Marjorie Taylor Greene Rips Jim Acosta, Indicates ‘Marshall Law’ Text Is No Biggie

Rep. Marjorie Taylor Greene (R-Ga.) is refusing to take ownership of a text message she wrote in January 2021 about Donald Trump declaring “Marshall [sic] law” to stay in office. But she also doesn’t see what the big deal is anyway, she made clear on Thursday.

Video footage shows Greene tearing into CNN’s Jim Acosta on Thursday as he questioned her about the text she sent to then-White House chief of staff Mark Meadows regarding martial law (she misspelled the term) just prior to Joe Biden’s 2021 inauguration. The text was recently obtained by CNN.

First, Greene insisted to Acosta that she didn’t “recall those being my text messages.” (She also claimed in a press conference not to recall the identities of the House members advocating for martial law.)

She then insisted Acosta read the text message that she claimed she didn’t remember sending, succinctly quoting it: “I do not know on those things.”

“I don’t know if that’s my text message or not, but if you want to talk about a text message, read the text message,” she later told him.

Read the text message Rep. Marjorie Taylor Greene sent to Mark Meadows, obtained by CNN.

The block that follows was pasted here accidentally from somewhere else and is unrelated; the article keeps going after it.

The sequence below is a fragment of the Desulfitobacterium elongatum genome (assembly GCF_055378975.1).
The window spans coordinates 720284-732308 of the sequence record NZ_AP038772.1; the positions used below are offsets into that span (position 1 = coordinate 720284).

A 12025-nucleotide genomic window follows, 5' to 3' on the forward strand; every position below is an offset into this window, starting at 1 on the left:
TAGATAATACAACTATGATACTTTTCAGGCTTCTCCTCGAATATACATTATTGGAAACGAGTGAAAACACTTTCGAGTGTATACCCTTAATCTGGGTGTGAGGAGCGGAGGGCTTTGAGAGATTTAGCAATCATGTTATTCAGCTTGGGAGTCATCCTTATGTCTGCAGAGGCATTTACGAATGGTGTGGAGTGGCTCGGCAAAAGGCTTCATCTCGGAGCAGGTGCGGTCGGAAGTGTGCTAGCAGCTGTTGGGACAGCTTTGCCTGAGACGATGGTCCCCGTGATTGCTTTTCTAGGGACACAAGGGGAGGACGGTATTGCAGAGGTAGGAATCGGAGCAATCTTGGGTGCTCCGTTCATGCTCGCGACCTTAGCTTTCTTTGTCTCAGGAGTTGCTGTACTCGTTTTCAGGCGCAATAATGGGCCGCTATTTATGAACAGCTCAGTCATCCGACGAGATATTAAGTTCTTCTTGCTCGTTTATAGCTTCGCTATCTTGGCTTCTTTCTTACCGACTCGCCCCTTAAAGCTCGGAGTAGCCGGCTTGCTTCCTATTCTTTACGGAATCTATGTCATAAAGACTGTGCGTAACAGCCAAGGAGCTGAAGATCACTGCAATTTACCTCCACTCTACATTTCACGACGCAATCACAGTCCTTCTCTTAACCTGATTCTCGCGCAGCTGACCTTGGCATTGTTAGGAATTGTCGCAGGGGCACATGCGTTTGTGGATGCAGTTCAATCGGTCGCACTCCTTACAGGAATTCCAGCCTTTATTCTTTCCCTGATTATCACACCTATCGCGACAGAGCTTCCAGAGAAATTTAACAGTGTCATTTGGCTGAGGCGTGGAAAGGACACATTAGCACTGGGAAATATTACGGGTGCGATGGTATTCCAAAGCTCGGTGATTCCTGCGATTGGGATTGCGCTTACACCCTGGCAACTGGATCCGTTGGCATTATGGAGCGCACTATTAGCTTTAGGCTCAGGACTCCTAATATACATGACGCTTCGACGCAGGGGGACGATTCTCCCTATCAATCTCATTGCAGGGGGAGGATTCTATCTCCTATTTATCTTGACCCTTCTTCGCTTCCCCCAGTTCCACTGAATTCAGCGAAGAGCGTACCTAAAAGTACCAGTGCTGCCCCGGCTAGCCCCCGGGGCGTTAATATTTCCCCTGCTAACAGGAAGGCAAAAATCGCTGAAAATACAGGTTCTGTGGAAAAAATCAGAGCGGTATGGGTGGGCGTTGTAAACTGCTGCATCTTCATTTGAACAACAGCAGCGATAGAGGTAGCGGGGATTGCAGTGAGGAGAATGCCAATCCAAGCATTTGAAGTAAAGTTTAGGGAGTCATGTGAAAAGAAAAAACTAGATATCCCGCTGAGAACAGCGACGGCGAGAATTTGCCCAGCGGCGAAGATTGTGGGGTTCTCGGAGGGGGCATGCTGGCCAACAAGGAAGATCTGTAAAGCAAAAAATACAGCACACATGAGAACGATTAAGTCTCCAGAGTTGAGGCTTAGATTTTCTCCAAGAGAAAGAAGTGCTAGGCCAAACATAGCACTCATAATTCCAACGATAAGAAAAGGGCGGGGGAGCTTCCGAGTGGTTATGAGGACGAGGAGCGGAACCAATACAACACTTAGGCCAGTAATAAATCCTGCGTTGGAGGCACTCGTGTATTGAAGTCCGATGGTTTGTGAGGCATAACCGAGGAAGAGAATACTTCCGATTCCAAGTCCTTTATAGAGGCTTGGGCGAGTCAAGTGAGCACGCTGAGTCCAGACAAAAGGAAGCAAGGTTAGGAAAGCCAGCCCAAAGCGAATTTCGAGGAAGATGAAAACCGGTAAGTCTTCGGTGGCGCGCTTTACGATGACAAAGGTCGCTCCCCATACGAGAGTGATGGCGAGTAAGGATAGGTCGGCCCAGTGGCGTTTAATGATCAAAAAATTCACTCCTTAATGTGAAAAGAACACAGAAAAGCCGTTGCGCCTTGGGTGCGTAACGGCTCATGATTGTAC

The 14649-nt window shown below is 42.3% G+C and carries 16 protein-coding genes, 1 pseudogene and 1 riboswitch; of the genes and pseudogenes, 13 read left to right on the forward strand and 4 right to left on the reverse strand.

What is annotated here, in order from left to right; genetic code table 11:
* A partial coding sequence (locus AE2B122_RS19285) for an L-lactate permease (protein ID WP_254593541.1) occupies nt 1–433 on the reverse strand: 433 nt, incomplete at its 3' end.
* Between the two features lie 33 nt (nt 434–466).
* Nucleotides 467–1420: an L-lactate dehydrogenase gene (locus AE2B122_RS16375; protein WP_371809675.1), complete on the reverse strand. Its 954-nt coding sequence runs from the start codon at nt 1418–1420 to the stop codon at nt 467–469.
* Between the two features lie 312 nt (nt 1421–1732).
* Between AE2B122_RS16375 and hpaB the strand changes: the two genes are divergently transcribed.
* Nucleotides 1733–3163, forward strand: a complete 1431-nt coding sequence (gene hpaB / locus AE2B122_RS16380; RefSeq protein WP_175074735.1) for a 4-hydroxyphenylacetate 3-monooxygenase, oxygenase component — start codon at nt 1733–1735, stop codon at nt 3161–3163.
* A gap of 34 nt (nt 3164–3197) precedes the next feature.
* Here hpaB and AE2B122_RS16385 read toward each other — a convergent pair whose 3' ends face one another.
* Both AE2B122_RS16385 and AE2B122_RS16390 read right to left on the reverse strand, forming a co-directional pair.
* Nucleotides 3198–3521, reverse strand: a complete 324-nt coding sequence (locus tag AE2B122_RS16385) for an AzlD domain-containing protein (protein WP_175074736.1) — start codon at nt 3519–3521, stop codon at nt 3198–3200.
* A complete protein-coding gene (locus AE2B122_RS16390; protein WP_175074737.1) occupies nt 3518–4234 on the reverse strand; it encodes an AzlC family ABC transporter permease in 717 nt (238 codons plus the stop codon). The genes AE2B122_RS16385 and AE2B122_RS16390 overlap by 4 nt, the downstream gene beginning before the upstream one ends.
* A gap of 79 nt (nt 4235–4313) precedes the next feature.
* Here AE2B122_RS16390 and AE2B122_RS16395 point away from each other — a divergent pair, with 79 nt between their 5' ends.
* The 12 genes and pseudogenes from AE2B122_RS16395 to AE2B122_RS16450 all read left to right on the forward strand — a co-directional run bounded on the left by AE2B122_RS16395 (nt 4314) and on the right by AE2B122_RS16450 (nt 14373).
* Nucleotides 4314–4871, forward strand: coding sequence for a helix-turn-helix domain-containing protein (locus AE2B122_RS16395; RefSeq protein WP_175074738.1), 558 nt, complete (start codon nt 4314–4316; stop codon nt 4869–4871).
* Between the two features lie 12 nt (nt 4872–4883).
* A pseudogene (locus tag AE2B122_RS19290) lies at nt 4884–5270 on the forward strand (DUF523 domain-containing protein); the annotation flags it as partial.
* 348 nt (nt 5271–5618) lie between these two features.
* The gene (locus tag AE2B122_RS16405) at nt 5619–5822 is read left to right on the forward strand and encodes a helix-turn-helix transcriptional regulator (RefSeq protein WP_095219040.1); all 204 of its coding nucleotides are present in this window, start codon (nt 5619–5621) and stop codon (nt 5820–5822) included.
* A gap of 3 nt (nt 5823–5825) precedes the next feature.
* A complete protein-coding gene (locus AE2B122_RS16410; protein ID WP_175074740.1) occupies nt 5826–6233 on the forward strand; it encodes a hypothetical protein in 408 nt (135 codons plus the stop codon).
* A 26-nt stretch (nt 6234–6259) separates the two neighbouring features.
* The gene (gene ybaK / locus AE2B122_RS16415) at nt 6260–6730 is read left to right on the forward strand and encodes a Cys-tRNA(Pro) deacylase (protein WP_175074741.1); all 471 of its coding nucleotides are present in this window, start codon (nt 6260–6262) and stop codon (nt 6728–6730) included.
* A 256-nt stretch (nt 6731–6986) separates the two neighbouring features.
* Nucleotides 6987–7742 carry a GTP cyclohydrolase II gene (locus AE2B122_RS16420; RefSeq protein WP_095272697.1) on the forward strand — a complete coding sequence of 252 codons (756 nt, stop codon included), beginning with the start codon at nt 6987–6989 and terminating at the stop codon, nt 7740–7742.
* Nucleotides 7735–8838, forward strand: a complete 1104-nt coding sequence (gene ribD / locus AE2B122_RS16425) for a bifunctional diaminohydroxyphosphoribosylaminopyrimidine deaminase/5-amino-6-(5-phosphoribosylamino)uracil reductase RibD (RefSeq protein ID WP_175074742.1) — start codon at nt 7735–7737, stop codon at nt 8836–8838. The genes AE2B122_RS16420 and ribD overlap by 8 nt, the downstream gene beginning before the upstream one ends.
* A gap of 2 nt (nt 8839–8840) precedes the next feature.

Read the text message Rep. Marjorie Taylor Greene sent to Mark Meadows, obtained by CNN.

Screen Shot/CNN

“Why even bring it up?” Acosta asked her, referring to martial law.

“You know what your problem is? You’re just another one of those liars on television,” Greene said, not answering the question.

“I’m not the one saying, ‘I don’t recall,’” Acosta told her.

The text poses more bad news for Greene, whose right to run for reelection is being challenged by a group of Georgia voters backed by the voters rights group Free Speech for People. They’re citing the 14th Amendment’s prohibition on insurrectionists holding office.

In a hearing in the case last week, Greene said repeatedly that she couldn’t remember making statements that hundreds of thousands of people have seen her make on TV, on Facebook and on Twitter.

The voters’ attorney Andrew Celli Jr. said her responses “stretched credulity,” and that he found them “shocking.”

Leave a Reply

Your email address will not be published.